Monday, April 07, 2008

Gone Baby Gone: Grade B

Gone Baby Gone (2007)
Casey Affleck, Ed Harris, Morgan Freeman, Michelle Monaghan; Co-writer and director: Ben Affleck.

This crime drama has the look and feel of novelist Lehane’s earlier movie, Mystic River: Boston setting, working class neighborhood, exaggerated New England accents, missing child of a cop, police corruption, etc. It’s a rehash, but that doesn’t necessarily make it bad since the earlier movie was quite good. Ben Affleck is no Clint Eastwood, however. The directing in this movie is noticeably clunky. Characters walk like wooden puppets to their marks so they can announce their lines. The dialog is also artificial. Characters speak only clever, multi-layered declarations and make only deeply meaningful, pithy remarks. Nobody speaks normally. Does a working class detective who can barely mumble his lines really use the word, “ignominious” in casual conversation? All characters except Affleck's are two-dimensional. Characters are always posturing rather than being the ordinary people we are supposed to believe they are. To top off this television-like exaggeration is a swooping, panning, diving, zooming camera that is extremely distracting but which is the trademark of cheesy television drama. I am just not adapted to that syntax.

Casey Affleck carries this movie almost single handedly, despite the fact that he mumbles so badly that I missed about a quarter of his lines. He is a working class detective with his unlikely “partner” Monahagn who does nothing but tag along with him. He is searching for a missing toddler. That doesn’t sound terribly engaging, and it isn’t, so there are extensive shots of newspaper headlines and TV announcers waxing apoplectic over the incident. Again we are supposed to accept mass media, television-driven values of what counts as "major news." Freeman is the police chief who had his own daughter kidnapped and killed once, which gives him license to pontificate repeatedly about the importance of finding the little girl. Ed Harris is a police detective on the case, but his performance is so overdone that his character is a mere cardboard cutout. There are multiple surprise revelations, nearly all in the last 30 minutes. The movie is a slow starter, and there is an embedded segment about a missing boy – entirely different case – that should have been cut out. The saga of the missing girl ends, then ends again, then ends again, and it just won’t quit. This is clever writing at its worst, calling attention to its own cleverness so often that the story becomes implausible and you lose interest. I did, anyway.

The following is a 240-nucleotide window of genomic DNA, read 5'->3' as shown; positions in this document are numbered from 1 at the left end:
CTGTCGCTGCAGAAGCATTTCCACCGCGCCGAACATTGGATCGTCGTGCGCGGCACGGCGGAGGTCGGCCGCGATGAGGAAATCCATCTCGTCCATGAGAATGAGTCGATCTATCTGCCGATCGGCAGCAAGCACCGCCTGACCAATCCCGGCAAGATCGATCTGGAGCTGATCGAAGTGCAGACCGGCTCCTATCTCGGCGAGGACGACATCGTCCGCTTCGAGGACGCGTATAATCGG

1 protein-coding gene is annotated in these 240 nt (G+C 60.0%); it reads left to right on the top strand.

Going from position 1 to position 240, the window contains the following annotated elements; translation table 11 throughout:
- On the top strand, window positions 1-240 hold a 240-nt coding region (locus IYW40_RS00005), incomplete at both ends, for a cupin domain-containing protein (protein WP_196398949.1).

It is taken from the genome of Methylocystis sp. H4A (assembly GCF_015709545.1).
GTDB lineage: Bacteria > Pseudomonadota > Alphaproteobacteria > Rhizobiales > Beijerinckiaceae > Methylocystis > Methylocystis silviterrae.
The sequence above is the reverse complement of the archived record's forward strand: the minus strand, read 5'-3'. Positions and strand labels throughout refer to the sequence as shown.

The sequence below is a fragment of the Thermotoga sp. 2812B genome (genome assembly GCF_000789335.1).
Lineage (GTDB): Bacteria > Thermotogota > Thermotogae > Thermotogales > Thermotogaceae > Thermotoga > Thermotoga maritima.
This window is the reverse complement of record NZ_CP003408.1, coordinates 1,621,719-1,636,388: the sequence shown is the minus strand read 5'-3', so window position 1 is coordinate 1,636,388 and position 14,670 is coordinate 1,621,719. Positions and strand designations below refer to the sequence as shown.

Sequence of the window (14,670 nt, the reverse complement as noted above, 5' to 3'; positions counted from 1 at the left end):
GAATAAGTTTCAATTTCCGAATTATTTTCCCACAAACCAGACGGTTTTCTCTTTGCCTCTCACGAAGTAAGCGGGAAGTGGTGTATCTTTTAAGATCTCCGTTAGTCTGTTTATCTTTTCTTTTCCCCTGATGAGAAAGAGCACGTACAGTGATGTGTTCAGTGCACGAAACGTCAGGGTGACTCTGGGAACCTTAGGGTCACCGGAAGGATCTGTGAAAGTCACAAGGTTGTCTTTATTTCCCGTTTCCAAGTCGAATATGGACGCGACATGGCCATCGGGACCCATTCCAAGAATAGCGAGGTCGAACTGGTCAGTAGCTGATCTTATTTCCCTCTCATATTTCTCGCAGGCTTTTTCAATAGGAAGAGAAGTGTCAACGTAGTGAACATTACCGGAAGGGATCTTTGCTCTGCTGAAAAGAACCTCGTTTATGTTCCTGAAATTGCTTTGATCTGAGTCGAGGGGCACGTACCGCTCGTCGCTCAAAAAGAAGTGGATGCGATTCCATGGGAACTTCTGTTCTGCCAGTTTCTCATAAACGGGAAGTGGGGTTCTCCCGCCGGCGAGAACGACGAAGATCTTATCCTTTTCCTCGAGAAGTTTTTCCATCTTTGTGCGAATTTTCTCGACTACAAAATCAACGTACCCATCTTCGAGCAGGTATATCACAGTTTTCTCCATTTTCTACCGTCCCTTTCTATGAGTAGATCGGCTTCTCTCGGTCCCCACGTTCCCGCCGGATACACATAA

There is a legitimate moral quandary at the climax point, framed rather suddenly as a whole line of unlikely twists and turns unfold. Casey Affleck’s performance is outstanding however and that alone raises this humdrum picture slightly above average.

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